Legal Action Against Extremist Violence

by August 30, 2018 0 comments

Legal Action Against Extremist ViolenceIrrespective of the political ideology, supporters of extremist violence in India must be brought to book.

The reaction of the simpatico to the crackdown on Maoist sympathisers — urban Naxals, in popular parlance — via multi-city raids by Pune police which has led to the arrest of five activists, some of them lawyers and academics, is symptomatic of communitarian discourses having overtaken common sense, the primacy of individual rights, due process and faith in the law of the land in contemporary India. While it is entirely correct that being of an extreme ideological persuasion, ultra-Left in this case, is no crime, and dissent is vital to democracy, it is equally important to remember that words and actions including providing material/logistic support intended to promote and/or normalise violence, whether against individuals, the state and its institutions, or class, caste, community groups is illegal and those who do so must face the full might of the law. This applies across the board, of course. So, the lack of discernible strong action against revanchist organisations — Right-wing outfits, in popular parlance — also accused of promoting/normalising violence will and should raise eyebrows. But that is no excuse for saying those who have been identified by police after a months-long investigation as suspects should be exempt from going through due process because of their social standing, ideological position, gender, age, profession, academic qualification, purported advocacy of human rights or any other such factor. The law is blind.

Indeed, it is illustrative that some of the detained suspects are using the legal remedies available to all Indian citizens,thanks in the main to the adherence of Indian state instrumentalities to due process, to question their arrest/remand and they have every right to do so. That those sympathetic to the Maoist/Naxalite cause have through propaganda, agitprop and the propagation of communitarian ideologies been in the forefront of justifying a violent overthrow of an allegedly oppressive Indian state is, in the above context, rather ironical. But then spouting an incendiary discourse against the state and its institutions even while utilising its benefits (justified as tactics’) is a hallmark of extreme ideologies of leftist provenance so it should not surprise us. All this, naturally, is not to say that innocents are not framed by police in this country or false and malicious allegations not made for personal gain/political benefit. But who is to be the judge of that? It is the legal system, decrepit and flawed as it is, which is still the only arbiter of whether a charge is, even prime facie, sustainable and that is because contrary to what some would have us believe, we are not a police state.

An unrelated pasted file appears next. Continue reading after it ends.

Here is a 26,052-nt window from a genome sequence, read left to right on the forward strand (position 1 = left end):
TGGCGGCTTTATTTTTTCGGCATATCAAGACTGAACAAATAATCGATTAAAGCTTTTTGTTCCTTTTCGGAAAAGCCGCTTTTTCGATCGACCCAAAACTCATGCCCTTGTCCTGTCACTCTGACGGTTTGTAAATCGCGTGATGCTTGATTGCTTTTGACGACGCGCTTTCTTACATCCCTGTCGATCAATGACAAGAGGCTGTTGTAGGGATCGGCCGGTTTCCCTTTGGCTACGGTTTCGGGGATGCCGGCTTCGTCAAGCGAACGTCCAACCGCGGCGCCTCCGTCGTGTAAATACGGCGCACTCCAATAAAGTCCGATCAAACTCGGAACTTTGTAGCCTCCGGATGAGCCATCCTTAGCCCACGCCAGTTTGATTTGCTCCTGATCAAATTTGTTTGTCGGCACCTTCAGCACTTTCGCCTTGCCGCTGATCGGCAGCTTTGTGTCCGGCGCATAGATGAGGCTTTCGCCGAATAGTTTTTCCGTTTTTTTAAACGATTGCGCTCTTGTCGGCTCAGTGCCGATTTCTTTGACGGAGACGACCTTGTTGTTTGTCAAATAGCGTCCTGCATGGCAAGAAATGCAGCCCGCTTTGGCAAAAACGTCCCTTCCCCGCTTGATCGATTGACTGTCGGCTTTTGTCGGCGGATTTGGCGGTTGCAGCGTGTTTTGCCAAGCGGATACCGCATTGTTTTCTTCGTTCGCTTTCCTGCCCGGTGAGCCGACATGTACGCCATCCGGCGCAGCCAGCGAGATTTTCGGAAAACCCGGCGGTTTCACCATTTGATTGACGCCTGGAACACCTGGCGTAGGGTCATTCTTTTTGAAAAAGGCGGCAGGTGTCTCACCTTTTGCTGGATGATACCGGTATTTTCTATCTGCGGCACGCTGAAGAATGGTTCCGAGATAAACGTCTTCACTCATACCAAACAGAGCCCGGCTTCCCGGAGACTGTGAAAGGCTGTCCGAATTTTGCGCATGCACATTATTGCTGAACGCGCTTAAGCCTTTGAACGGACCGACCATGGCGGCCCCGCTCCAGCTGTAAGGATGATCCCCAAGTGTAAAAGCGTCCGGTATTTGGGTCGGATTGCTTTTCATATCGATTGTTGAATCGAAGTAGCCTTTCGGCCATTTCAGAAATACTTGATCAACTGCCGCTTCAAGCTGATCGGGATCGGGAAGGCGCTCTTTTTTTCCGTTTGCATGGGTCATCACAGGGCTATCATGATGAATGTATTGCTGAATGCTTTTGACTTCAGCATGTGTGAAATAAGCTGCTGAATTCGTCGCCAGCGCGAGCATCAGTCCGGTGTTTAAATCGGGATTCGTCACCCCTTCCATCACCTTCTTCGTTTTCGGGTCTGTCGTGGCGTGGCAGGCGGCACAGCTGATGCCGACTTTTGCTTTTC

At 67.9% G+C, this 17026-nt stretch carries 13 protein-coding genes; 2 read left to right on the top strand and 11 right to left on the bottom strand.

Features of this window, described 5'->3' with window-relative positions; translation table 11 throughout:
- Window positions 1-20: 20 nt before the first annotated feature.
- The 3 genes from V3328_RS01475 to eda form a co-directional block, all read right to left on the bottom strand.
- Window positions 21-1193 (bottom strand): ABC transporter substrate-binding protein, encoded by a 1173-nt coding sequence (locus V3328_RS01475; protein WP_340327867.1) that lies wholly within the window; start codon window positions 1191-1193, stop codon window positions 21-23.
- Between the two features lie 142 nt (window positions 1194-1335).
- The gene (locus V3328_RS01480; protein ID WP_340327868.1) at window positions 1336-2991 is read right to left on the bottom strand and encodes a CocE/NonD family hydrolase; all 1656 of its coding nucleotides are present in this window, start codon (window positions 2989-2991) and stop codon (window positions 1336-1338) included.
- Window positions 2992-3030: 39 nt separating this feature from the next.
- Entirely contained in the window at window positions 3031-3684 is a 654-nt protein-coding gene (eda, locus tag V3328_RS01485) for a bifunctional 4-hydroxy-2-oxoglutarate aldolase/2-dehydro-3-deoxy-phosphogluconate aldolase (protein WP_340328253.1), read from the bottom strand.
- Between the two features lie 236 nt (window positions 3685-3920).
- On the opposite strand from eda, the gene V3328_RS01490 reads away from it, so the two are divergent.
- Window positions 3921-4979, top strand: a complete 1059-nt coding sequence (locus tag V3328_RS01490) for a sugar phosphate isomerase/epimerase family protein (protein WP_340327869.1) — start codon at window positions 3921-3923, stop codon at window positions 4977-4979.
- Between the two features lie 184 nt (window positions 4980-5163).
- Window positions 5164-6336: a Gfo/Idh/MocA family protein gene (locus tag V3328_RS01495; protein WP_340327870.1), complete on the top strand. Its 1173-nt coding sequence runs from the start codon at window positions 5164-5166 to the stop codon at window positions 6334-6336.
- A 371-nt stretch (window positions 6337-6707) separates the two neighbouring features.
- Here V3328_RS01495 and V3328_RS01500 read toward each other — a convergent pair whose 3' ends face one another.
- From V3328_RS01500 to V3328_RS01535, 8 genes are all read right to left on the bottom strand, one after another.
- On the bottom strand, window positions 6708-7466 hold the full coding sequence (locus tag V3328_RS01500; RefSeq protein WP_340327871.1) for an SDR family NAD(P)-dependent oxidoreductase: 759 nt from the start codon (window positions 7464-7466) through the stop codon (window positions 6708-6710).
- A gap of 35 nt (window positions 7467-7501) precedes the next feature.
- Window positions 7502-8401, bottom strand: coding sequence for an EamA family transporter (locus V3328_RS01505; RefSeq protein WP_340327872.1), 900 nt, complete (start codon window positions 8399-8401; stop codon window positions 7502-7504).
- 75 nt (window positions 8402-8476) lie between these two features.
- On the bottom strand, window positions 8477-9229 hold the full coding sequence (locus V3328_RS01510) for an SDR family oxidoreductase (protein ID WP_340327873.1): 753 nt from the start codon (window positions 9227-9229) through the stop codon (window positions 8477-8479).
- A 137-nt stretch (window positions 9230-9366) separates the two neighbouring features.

The charges against the five detenus, which are a part of sustained Government crackdown on Maoist sympathisers over the past few months, relate to the violence in Bhima Koregaon on January 1, 2018, as well as the investigations carried out by police over subsequent months into the support, logistical and material, allegedly provided by what they have termed Maoist think-tanks. Unlike those who make careers out of cooking up malicious and false allegations and then manipulate simpatico media or use social media to run vicious campaigns against upright institutions and individuals but never approach the courts themselves because their allegations would then be subject to scrutiny at the threshold level itself for prima facie substance before being admitted, when police and/or investigative agencies charge a suspect they know that their actions will be subject to the most rigorous scrutiny by the law courts. It behoves us all to await the result of that scrutiny before rushing to a conclusion one way or the other.

Writer & Courtesy: The Pioneer  

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